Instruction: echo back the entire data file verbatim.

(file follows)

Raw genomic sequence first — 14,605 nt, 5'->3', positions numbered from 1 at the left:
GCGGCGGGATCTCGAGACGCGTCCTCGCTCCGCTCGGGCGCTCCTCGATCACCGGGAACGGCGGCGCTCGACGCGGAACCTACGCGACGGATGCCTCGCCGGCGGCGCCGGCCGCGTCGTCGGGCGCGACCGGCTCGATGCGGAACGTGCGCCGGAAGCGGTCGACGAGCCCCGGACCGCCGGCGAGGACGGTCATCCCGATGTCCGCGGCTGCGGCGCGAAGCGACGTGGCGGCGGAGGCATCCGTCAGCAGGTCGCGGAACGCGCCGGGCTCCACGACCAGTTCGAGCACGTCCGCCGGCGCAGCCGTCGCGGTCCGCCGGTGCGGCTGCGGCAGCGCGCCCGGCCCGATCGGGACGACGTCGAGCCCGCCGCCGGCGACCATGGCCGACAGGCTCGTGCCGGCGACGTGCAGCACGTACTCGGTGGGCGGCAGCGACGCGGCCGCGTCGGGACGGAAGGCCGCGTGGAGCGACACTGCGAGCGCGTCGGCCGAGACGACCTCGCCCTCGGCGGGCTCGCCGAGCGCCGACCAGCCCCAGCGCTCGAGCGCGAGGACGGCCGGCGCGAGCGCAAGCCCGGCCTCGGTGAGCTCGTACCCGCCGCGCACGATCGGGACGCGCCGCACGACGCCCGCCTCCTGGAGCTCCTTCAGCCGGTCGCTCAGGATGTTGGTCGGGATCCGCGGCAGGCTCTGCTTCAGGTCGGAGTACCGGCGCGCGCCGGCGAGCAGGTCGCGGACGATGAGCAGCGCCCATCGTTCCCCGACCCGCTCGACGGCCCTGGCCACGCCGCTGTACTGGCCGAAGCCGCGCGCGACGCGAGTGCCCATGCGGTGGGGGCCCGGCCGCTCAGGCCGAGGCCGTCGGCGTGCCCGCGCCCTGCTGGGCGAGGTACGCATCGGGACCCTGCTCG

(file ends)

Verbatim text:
Raw genomic sequence first — 14,605 nt, 5'->3', positions numbered from 1 at the left:
GCGGCGGGATCTCGAGACGCGTCCTCGCTCCGCTCGGGCGCTCCTCGATCACCGGGAACGGCGGCGCTCGACGCGGAACCTACGCGACGGATGCCTCGCCGGCGGCGCCGGCCGCGTCGTCGGGCGCGACCGGCTCGATGCGGAACGTGCGCCGGAAGCGGTCGACGAGCCCCGGACCGCCGGCGAGGACGGTCATCCCGATGTCCGCGGCTGCGGCGCGAAGCGACGTGGCGGCGGAGGCATCCGTCAGCAGGTCGCGGAACGCGCCGGGCTCCACGACCAGTTCGAGCACGTCCGCCGGCGCAGCCGTCGCGGTCCGCCGGTGCGGCTGCGGCAGCGCGCCCGGCCCGATCGGGACGACGTCGAGCCCGCCGCCGGCGACCATGGCCGACAGGCTCGTGCCGGCGACGTGCAGCACGTACTCGGTGGGCGGCAGCGACGCGGCCGCGTCGGGACGGAAGGCCGCGTGGAGCGACACTGCGAGCGCGTCGGCCGAGACGACCTCGCCCTCGGCGGGCTCGCCGAGCGCCGACCAGCCCCAGCGCTCGAGCGCGAGGACGGCCGGCGCGAGCGCAAGCCCGGCCTCGGTGAGCTCGTACCCGCCGCGCACGATCGGGACGCGCCGCACGACGCCCGCCTCCTGGAGCTCCTTCAGCCGGTCGCTCAGGATGTTGGTCGGGATCCGCGGCAGGCTCTGCTTCAGGTCGGAGTACCGGCGCGCGCCGGCGAGCAGGTCGCGGACGATGAGCAGCGCCCATCGTTCCCCGACCCGCTCGACGGCCCTGGCCACGCCGCTGTACTGGCCGAAGCCGCGCGCGACGCGAGTGCCCATGCGGTGGGGGCCCGGCCGCTCAGGCCGAGGCCGTCGGCGTGCCCGCGCCCTGCTGGGCGAGGTACGCATCGGGACCCTGCTCG